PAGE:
The Democratic Republic of East Timor, Timor Leste, is one of the newest countries in the world, getting their independence and international recognition on May 2002. It is a Parliamentary Democracy with 23 administrative divisions.
THE EXECUTIVE BRANCH:
Is represented by the President who plays more a symbolic role, is directly elected by the people with an office term of 5 years (eligible for a second term), with powers conceived in the constitution as commander in chief of Defense Forces and is able to veto legislation, dissolve parliament, and call national elections. The President appoints the leader of the majority party or majority coalition as the prime minister.
The President has an advisory body, the Council of State, that comprises: Former Presidents who were not removed from office; The Speaker of the National Parliament; The Prime Minister; Five citizens elected by the National Parliament and Five citizens designated by the President. According to the Constitution the Council of State should express its opinion on the following topics: dissolution of the National Parliament; dismissal of the Government; on the declaration of war and the making of peace; and any other cases set out in the Constitution and advise the President of the Republic in the exercise of his or her functions. The meetings of the Council of State shall not be open to the public.
The Prime Minister presides the cabinet, or Council of Ministers, which comprises all Ministers of State and Ministers, some Secretaries of State without voting rights and eventually Vice Ministers of Secretaries of State requested to attend by the Prime Minister.
THE LEGISLATIVE BRANCH:
Is represented by the National Parliament, which is an unicameral organ with legislative supervisory and political decision making powers.
The National Parliament, according to the constitution, must be made up of a minimum of fifty‐two and a maximum of sixty‐five members directly elected in a single nationwide constituency by proportional representation vote with a term of office of five years. When the National Parliament is dissolved or in recession a Standing Committee must be organized and presided over by the Speaker of the National Parliament and comprised of Deputy Speakers and Parliament Members designated by the parties sitting in the Parliament in accordance with their respective representation.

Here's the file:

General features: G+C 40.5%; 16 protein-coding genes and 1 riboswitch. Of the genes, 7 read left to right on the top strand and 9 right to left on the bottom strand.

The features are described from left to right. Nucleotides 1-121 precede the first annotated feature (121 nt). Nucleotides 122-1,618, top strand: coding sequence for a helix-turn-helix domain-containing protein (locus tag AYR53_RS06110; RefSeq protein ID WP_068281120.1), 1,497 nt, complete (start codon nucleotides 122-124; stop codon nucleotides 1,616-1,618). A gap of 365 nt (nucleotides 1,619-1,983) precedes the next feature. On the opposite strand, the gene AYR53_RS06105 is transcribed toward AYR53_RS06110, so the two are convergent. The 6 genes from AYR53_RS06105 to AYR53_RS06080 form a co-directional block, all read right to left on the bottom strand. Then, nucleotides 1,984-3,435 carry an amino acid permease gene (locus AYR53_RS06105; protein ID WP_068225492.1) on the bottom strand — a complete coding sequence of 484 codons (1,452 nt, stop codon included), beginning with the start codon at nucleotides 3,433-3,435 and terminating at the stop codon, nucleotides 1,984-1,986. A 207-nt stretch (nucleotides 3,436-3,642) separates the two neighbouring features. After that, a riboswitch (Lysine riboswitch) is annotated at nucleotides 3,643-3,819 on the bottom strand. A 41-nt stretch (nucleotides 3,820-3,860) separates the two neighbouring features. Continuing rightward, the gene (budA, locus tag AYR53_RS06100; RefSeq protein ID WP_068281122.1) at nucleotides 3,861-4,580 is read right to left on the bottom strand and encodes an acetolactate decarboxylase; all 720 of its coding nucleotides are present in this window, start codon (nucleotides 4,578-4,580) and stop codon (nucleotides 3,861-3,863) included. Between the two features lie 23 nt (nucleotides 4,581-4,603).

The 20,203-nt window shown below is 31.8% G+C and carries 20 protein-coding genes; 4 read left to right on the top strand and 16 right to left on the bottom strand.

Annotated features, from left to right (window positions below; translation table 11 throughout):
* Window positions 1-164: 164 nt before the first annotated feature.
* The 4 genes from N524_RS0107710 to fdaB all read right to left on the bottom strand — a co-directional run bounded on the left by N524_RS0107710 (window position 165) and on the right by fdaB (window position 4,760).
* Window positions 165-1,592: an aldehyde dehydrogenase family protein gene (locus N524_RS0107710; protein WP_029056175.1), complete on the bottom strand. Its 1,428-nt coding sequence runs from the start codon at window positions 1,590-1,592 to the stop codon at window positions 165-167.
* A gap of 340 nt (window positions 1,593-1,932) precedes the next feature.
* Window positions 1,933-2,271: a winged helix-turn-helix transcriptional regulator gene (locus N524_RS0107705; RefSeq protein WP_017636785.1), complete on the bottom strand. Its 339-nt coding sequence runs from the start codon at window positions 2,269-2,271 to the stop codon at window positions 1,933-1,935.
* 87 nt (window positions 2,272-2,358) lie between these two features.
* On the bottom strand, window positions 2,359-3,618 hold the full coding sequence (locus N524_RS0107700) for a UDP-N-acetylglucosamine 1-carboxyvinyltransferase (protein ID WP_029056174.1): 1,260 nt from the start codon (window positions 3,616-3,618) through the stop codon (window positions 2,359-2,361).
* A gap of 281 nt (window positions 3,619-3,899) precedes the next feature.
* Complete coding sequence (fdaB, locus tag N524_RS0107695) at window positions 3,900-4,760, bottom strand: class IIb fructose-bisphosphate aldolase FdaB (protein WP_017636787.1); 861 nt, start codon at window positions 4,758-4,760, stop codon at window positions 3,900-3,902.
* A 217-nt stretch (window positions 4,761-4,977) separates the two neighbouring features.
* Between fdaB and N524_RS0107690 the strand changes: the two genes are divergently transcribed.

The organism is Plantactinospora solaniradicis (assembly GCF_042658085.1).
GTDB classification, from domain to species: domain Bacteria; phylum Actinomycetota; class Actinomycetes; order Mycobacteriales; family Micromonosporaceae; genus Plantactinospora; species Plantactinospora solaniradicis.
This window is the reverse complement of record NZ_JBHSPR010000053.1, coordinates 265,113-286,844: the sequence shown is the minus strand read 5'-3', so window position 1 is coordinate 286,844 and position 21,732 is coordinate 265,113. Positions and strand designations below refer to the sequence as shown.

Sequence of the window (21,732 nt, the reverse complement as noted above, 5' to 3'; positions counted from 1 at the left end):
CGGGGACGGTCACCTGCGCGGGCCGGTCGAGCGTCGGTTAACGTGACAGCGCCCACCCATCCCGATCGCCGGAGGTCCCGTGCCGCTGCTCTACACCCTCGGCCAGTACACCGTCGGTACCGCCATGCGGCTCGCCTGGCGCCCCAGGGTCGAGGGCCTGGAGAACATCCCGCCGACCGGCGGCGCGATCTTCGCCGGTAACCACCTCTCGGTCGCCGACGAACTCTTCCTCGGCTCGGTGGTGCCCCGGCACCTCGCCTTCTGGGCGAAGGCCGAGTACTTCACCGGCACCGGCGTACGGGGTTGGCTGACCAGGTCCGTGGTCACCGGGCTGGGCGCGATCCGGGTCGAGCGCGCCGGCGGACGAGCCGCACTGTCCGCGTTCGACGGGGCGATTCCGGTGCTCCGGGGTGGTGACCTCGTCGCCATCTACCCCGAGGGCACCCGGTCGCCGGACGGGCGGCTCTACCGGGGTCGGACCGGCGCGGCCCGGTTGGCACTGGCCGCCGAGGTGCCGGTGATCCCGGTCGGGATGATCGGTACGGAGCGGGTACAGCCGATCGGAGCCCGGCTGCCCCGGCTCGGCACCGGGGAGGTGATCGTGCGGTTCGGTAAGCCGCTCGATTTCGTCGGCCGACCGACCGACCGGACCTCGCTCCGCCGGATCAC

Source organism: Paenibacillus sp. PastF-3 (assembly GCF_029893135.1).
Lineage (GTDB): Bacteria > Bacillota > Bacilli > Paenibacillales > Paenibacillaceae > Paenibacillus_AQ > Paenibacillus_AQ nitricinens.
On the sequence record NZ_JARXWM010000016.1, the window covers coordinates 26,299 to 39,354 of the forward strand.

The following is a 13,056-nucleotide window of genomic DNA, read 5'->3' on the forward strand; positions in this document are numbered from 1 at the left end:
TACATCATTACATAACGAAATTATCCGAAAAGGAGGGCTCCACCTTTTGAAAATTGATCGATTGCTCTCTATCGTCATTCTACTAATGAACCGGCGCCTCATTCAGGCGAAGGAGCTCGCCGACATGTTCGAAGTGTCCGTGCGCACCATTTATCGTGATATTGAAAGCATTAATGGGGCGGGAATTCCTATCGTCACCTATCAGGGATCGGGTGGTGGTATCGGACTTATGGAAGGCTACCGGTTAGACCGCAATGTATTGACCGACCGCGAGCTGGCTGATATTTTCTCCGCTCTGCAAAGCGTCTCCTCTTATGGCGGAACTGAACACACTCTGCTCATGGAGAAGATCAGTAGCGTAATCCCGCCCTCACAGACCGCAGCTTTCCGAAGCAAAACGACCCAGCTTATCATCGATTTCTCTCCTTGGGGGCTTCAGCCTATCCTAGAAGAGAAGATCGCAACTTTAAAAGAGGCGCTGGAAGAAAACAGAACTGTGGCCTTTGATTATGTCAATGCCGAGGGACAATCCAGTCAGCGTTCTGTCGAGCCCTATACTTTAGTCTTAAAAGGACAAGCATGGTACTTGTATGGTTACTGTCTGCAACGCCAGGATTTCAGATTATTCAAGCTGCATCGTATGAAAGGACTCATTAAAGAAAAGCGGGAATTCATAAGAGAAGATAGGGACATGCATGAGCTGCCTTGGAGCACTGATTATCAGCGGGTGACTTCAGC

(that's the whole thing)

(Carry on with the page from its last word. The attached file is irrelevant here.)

THE JUDICIAL BRANCH:
Is composed by Courts that are organs of sovereignty with competencies to administer justice, its decisions must be binding and prevail over the decisions of any other authority. Courts are independent and subject only to the Constitution and the law, the Judges in office are not allowed to perform any other activity, whether public or private, than teaching or legal research. The Supreme Court of Justice is the highest court of law and the guarantor of a uniform enforcement with national jurisdiction and its President is appointed by the President of the Republic from among judges of the Supreme Court of Justice for a term of office of four years. The organ of management and discipline of the judges of the courts and it is incumbent upon it to appoint, assign, transfer and promote the judges is the Superior Council for the Judiciary that must be presided by the President of the Supreme Court of Justice and one designated by the President, one by the National Parliament; one by the Government; and one elected by the judges of the courts of law from among their peers.
The Superior Council for the Judiciary competence, organization and functioning must be regulated by the law. Between the subordinate courts are the Court of Appeal; the district courts and magistrates’ courts.
According to the constitution the central government should be represented at the different administrative levels of the country. East Timor is divided into thirteen administrative municipalities (former districts) and sixty-five administrative posts (former sub-districts). The municipality “Oecussi Ambeno” must be governed by a special administrative policy and economic regime and Ataúro island shall enjoy an appropriate economic status.
For the purpose of promoting and organizing the citizens’ participation on local issues such as development or solving disputes, local governments are constituted with representative organs on their own community without prejudice to the participation by the State.